Jin Meyerson

Before the Beginning and After the End By Katherine Volk Before the Beginning and After the End at Pearl Lam Galleries is a culmination of what Jin Meyerson describes as his “greatest hits and misses”, comparable to a rock star compiling their chart toppers alongside little-known B-sides. Spanning seven years, they contain hints at his accumulated perspective and the defining experiences of his evolution as an artist. Meyerson was born in Incheon, South Korea, and spent his first years in an orphanage. At the age of five he was adopted by a Jewish-Swedish family and raised in Minnesota. His upbringing was just the start of his multicultural experience; as he jokes, “I was multicultural before the term was invented”. First moving to New York, then Paris, then setting up a studio in Hong Kong and moving back to South Korea, Meyerson’s narrative transcends borders and speaks to a universal viewpoint. He has a relationship with images, aesthetically psychedelic but digitally sourced, that “always comes from multiple points of entry – and it has to, otherwise I feel like …

Gordon Cheung

By Remo Notarianni It is hard to think of Gordon Cheung’s worlds as homes. But his landscapes, often mountainous, vast and empty, yet shimmering and abundant with flowers, might begin to look eerily familiar as technology blurs our reality and modernity transforms or even erases our living spaces. Home at Galerie Huit is a body of mixed-media paintings and sculptures that raises questions about the meaning of a domicile: a place of birth, a residence, a source of heritage or identity, or a land that is conquered by an empire. Cheung reflects on his personal story as a Brit born to Chinese immigrants who left Hong Kong, a place that many fondly consider home despite its political turmoil. He sees this as part of a volatile global situation that has created complex individuals who live in an in-between space, caught between rapidly changing layers of history that define, at least temporarily, as they confuse identities. His work asks what we are becoming as our societies change, and what we could become if they disappeared. “This …

M+ Matters | Keynote: Building Louvre Abu Dhabi

December 7, 2018, 6.30pm Jockey Club Hall, Asia Society Hong Kong Center (9 Justice Drive, Admiralty, Hong Kong) http://www.westkowloon.hk In this lecture organised by M+, Manuel Rabaté, Director of Louvre Abu Dhabi, discusses the building of this twenty-first-century encyclopedic museum as ‘a museum of experimentation, and a museum of meeting points’. Louvre Abu Dhabi opened in November 2017 following a decade of planning and construction. It is the result of a collegial effort between France and the United Arab Emirates to create a visionary museum that inherits the tradition of the French institution while embracing the multicultural dynamics of the Arab world. This aspiration pervades the Jean Nouvel–designed building, which features a low-slung dome that evokes the architecture of a mosque and a mausoleum. The dome is pierced with openings and resembles interwoven palm leaves assembled into a lattice, proposing a contemporary reading of a traditional form. At the core of the museum’s mission is the notion of universal human values, which is enacted through collecting and programming activities that bridge the Louvre’s long history …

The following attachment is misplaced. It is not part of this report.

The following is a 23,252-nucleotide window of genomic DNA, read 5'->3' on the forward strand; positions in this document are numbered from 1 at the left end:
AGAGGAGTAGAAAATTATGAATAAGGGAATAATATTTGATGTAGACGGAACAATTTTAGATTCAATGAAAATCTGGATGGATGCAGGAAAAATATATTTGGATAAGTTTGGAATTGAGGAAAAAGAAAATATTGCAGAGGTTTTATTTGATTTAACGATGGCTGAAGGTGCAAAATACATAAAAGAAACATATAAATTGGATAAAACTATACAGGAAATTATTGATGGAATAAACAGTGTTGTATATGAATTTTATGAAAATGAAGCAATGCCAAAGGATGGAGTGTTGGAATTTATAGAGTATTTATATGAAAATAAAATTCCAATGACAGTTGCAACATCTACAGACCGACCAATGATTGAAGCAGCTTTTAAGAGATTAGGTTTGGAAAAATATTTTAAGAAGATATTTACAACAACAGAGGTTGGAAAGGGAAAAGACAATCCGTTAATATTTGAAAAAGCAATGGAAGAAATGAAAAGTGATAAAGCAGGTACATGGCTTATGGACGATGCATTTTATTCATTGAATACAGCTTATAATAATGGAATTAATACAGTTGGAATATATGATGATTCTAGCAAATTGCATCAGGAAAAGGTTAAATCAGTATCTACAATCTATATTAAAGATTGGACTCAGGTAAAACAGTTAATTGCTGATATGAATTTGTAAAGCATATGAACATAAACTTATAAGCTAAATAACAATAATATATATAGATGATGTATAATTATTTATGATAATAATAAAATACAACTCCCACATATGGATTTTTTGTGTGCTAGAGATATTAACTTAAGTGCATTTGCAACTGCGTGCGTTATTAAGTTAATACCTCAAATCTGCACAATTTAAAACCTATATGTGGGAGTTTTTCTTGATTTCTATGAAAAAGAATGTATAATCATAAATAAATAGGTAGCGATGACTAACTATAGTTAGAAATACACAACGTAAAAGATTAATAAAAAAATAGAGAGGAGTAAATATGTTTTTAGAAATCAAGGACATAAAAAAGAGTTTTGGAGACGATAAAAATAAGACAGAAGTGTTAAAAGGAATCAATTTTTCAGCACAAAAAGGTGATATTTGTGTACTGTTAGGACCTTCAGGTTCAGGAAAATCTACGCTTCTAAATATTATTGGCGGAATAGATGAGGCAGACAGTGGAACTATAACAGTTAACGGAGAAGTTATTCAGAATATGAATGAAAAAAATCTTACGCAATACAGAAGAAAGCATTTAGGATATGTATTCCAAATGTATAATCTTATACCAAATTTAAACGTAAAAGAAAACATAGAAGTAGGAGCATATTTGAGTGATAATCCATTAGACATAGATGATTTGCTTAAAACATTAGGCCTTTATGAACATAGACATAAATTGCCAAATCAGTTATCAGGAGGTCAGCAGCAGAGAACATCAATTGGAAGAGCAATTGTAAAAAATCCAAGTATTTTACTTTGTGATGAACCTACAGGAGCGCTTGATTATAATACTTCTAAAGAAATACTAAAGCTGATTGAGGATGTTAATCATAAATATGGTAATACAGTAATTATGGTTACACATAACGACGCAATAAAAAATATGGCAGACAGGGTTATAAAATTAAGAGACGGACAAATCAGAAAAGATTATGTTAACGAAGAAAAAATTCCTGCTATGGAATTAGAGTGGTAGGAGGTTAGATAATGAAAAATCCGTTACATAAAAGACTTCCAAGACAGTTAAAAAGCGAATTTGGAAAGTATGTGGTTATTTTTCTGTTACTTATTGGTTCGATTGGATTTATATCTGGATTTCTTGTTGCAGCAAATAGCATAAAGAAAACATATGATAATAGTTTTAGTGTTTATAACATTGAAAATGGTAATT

Yuk King Tan and Tobias Berger

Artist Yuk King Tan and her husband, head of art at Tai Kwun Tobias Berger, talk about three of their favourite pieces in their collection. All of the art work we have tells stories about countries that we live in, our friends and our shared history. Some of the work makes the audience reconsider its belief structures, opening up different ways of contemplating the world. Art is such a unique and challenging form of communication. It’s important to have pieces that inform the way we work and also shift how we perceive our surroundings and community. Three really interesting, intelligent artists in Hong Kong right now are Ho Sin Tung, Nadim Abbas and Leung Chi Wo. Ho Sin Tung has a lyrical, idiosyncratic illustrative style that uses a sociological perspective to examine the way memory, aesthetics, literature and filmscapes can create and mythologise a changing territory like Hong Kong. Her drawing style, with maps and seating plans, uses a muted colour palette and distorted viewpoints to make work that is suggestive, beautiful and often quietly subversive. Your Name is Ferdinand (2010) is a delicate pencil and …

Robin Moyer

My China (1976 – Present) Pékin Fine Arts Hong Kong Jun 23 – Oct 1, 2018 Valencia Tong Upon entering the gallery, it is as though the viewer has stepped into a time capsule. The black-and-white photos of various sizes, some framed and some unframed, are the work of award-winning photojournalist Robin Moyer from a career spanning over five decades in Asia. They showcase the transformations of mainland China and Hong Kong from 1976 to the present day. Steps at #24 Caine Road Hong Kong features a strong diagonal composition, with an advertisement printed at the side of the stone steps. The ad for Two Girls, a cosmetics brand with which generations of Hong Kong citizens have been familiar, evokes a sense of nostalgia. Bicycles is a snapshot of the daily life of ordinary citizens in mainland China in the 1980s, featuring what for a long time was China’s most popular mode of transport. The crowd in the foreground is juxtaposed against uneven shadows in the background cast by trees, adding to the depth of the image. This photograph not …